Dissertation Defense - University of Houston
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Dissertation Defense

In Partial Fulfillment of the Requirements for the Degree of Doctor of Philosophy

Lei Shi

will defend his dissertation

Human Detection in the Wild


Human detection remains a challenging task due to the problems caused by occlusion variance. Visible-body bounding boxes are typically used as an extra supervision signal to improve the performance of human detection to predict the full body. However, visible-body assisted approaches produce a large number of false positives, which result from a lack of adequate and discriminative full-body contextual information. As the most discriminative features of head and human, face detection has attracted much attention. Despite the great progress that has been achieved for accurate face detection, detecting multi-scale faces, especially for small faces, remains a challenging problem. Existing approaches that tackle multi-scale face detection problems could be categorized into two directions: (1) two-stage face detectors. To learn discriminative facial features at various scales, the input pyramids or multi-scale feature maps are deployed to provide more facial information of various scales of faces, especially small faces for the network to learn features in various scales. However, they could increase the training difficulty and complexity of the network. (2) To enhance the representation power of learned features for various scales of faces, the combination of feature maps at different levels and context aggregation modules have been applied to state-of-the-art face detectors. However, treating reliable information and noise equally could result in much noise in the fused features at different levels. Some of the proposed context aggregation modules employed stacked convolutions or dilated convolutions to enhance the contextual information, which is not efficient and could introduce the gridding artifacts problem. To solve the above problems, this thesis presents three works. A decoupled visible region network for human detection (DVRNet) is designed for solving the occlusion problem. A robust two-stage face detector (SSFD+) is proposed to detect multi-scale faces by employing a single-scale feature map to learn multi-scale facial features. A smoothed attention network for a single-stage face detector (SANet) is designed to detect multi-scale faces by leveraging attention mechanism alternative convolutions and dilated convolutions.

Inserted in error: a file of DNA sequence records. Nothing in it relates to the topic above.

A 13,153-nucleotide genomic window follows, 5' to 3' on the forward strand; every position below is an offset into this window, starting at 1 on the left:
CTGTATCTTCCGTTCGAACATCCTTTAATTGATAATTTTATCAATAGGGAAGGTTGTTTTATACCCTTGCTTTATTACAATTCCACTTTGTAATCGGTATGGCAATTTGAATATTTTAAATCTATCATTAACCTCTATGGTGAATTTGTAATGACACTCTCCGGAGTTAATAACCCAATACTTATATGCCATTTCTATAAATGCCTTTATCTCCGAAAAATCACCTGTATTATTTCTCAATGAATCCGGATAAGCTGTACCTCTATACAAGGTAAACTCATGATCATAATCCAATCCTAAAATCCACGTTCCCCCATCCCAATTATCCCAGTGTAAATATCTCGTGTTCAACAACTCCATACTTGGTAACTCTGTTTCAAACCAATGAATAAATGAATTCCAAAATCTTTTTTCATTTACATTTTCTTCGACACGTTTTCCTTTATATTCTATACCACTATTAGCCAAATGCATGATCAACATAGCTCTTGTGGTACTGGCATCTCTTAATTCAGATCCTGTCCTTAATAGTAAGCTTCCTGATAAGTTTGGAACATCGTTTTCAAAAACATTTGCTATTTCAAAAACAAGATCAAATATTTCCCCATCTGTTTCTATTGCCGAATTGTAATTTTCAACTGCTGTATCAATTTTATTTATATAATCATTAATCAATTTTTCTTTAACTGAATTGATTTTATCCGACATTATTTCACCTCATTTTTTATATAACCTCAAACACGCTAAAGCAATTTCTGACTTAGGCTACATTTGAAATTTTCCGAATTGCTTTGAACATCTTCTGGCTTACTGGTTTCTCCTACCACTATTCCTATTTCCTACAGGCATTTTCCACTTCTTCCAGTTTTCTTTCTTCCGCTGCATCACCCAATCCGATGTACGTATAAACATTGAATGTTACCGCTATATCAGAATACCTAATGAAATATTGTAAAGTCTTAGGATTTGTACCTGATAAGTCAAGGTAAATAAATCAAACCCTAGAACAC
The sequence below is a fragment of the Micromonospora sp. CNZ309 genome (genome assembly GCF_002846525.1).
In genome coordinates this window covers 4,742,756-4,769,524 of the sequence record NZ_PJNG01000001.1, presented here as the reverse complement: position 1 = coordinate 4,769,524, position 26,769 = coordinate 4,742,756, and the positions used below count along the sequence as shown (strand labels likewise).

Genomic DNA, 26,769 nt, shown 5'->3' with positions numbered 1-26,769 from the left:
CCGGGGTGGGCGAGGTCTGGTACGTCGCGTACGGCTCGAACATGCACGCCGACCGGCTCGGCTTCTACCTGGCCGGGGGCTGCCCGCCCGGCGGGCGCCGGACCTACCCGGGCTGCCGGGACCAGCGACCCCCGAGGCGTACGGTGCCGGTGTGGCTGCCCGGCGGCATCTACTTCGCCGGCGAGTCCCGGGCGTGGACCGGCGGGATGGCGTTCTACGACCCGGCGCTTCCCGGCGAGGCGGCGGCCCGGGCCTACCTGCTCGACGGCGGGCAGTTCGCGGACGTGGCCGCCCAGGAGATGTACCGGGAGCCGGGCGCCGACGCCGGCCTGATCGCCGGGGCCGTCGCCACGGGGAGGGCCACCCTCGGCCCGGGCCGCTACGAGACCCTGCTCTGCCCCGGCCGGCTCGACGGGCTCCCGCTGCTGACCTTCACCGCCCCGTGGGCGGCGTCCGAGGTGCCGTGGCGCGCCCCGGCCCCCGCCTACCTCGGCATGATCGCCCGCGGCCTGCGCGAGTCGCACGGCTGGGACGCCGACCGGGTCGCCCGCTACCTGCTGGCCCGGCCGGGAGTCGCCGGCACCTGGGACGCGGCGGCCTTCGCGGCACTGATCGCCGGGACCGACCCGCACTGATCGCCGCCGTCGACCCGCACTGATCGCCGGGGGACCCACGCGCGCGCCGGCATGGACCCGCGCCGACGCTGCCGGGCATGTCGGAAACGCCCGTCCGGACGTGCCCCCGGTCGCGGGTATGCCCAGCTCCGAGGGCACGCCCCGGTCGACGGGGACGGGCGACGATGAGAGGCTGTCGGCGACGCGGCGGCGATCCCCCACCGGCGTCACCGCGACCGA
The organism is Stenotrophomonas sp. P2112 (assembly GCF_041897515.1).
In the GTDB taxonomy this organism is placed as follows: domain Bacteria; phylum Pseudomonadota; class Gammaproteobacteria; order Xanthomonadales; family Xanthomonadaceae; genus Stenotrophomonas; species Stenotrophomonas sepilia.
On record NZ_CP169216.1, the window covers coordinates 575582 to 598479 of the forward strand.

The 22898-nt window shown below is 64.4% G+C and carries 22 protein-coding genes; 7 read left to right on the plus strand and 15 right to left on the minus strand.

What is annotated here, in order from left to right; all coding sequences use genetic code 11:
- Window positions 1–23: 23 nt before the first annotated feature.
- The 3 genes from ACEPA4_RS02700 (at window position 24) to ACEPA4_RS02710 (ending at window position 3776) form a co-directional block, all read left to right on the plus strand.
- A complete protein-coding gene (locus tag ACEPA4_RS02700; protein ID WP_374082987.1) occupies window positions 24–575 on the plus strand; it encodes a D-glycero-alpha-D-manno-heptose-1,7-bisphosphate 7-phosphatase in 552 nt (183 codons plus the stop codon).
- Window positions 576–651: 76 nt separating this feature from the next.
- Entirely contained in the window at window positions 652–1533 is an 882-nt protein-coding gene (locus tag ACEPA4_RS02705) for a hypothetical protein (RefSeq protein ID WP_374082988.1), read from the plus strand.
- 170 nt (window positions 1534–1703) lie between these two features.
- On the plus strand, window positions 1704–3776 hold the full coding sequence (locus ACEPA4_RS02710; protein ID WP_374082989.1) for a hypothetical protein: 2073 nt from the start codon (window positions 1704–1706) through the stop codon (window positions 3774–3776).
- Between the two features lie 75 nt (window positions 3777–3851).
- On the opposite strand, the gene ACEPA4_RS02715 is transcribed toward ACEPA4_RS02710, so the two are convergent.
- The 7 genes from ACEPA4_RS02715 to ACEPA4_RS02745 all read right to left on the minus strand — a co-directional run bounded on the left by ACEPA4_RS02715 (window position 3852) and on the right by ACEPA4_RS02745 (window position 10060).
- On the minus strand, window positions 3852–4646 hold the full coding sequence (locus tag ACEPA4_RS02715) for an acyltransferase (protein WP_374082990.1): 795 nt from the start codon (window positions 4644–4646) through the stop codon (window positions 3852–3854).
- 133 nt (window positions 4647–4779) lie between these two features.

Date: Monday, July 13, 2020
Time: 10:00 - 11:00 AM
Place: Online Presentation - Zoom meeting
Advisor: Dr. Ioannis Kakadiaris

Faculty, students, and the general public are invited.